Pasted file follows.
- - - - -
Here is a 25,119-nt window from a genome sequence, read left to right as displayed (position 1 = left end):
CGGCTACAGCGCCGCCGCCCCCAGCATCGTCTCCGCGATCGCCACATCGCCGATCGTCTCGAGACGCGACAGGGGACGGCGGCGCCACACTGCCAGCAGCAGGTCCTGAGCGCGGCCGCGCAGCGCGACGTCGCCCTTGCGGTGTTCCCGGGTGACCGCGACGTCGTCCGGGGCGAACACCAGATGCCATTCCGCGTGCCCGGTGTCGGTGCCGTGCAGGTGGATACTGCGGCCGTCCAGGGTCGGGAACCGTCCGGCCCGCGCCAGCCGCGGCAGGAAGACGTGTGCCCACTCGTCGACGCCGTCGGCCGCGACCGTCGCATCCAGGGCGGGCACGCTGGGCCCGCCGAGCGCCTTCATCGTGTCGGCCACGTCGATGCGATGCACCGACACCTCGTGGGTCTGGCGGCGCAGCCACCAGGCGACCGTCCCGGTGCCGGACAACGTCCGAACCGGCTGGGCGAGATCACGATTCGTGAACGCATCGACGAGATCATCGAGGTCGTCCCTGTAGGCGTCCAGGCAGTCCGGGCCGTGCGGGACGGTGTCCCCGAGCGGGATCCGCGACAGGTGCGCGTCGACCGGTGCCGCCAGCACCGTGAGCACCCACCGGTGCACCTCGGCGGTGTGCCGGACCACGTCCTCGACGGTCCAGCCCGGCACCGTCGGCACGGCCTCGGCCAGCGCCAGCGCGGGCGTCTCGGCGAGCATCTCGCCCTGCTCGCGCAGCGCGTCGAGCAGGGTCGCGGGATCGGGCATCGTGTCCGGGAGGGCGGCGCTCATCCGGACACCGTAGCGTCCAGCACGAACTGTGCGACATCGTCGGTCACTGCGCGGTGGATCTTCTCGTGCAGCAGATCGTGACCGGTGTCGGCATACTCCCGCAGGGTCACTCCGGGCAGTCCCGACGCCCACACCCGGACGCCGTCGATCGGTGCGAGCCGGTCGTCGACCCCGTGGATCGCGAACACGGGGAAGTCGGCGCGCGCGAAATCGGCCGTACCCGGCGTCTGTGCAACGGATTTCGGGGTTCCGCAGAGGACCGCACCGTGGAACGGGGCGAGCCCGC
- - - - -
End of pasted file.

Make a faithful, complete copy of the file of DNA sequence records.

Here is a 25,119-nt window from a genome sequence, read left to right as displayed (position 1 = left end):
CGGCTACAGCGCCGCCGCCCCCAGCATCGTCTCCGCGATCGCCACATCGCCGATCGTCTCGAGACGCGACAGGGGACGGCGGCGCCACACTGCCAGCAGCAGGTCCTGAGCGCGGCCGCGCAGCGCGACGTCGCCCTTGCGGTGTTCCCGGGTGACCGCGACGTCGTCCGGGGCGAACACCAGATGCCATTCCGCGTGCCCGGTGTCGGTGCCGTGCAGGTGGATACTGCGGCCGTCCAGGGTCGGGAACCGTCCGGCCCGCGCCAGCCGCGGCAGGAAGACGTGTGCCCACTCGTCGACGCCGTCGGCCGCGACCGTCGCATCCAGGGCGGGCACGCTGGGCCCGCCGAGCGCCTTCATCGTGTCGGCCACGTCGATGCGATGCACCGACACCTCGTGGGTCTGGCGGCGCAGCCACCAGGCGACCGTCCCGGTGCCGGACAACGTCCGAACCGGCTGGGCGAGATCACGATTCGTGAACGCATCGACGAGATCATCGAGGTCGTCCCTGTAGGCGTCCAGGCAGTCCGGGCCGTGCGGGACGGTGTCCCCGAGCGGGATCCGCGACAGGTGCGCGTCGACCGGTGCCGCCAGCACCGTGAGCACCCACCGGTGCACCTCGGCGGTGTGCCGGACCACGTCCTCGACGGTCCAGCCCGGCACCGTCGGCACGGCCTCGGCCAGCGCCAGCGCGGGCGTCTCGGCGAGCATCTCGCCCTGCTCGCGCAGCGCGTCGAGCAGGGTCGCGGGATCGGGCATCGTGTCCGGGAGGGCGGCGCTCATCCGGACACCGTAGCGTCCAGCACGAACTGTGCGACATCGTCGGTCACTGCGCGGTGGATCTTCTCGTGCAGCAGATCGTGACCGGTGTCGGCATACTCCCGCAGGGTCACTCCGGGCAGTCCCGACGCCCACACCCGGACGCCGTCGATCGGTGCGAGCCGGTCGTCGACCCCGTGGATCGCGAACACGGGGAAGTCGGCGCGCGCGAAATCGGCCGTACCCGGCGTCTGTGCAACGGATTTCGGGGTTCCGCAGAGGACCGCACCGTGGAACGGGGCGAGCCCGC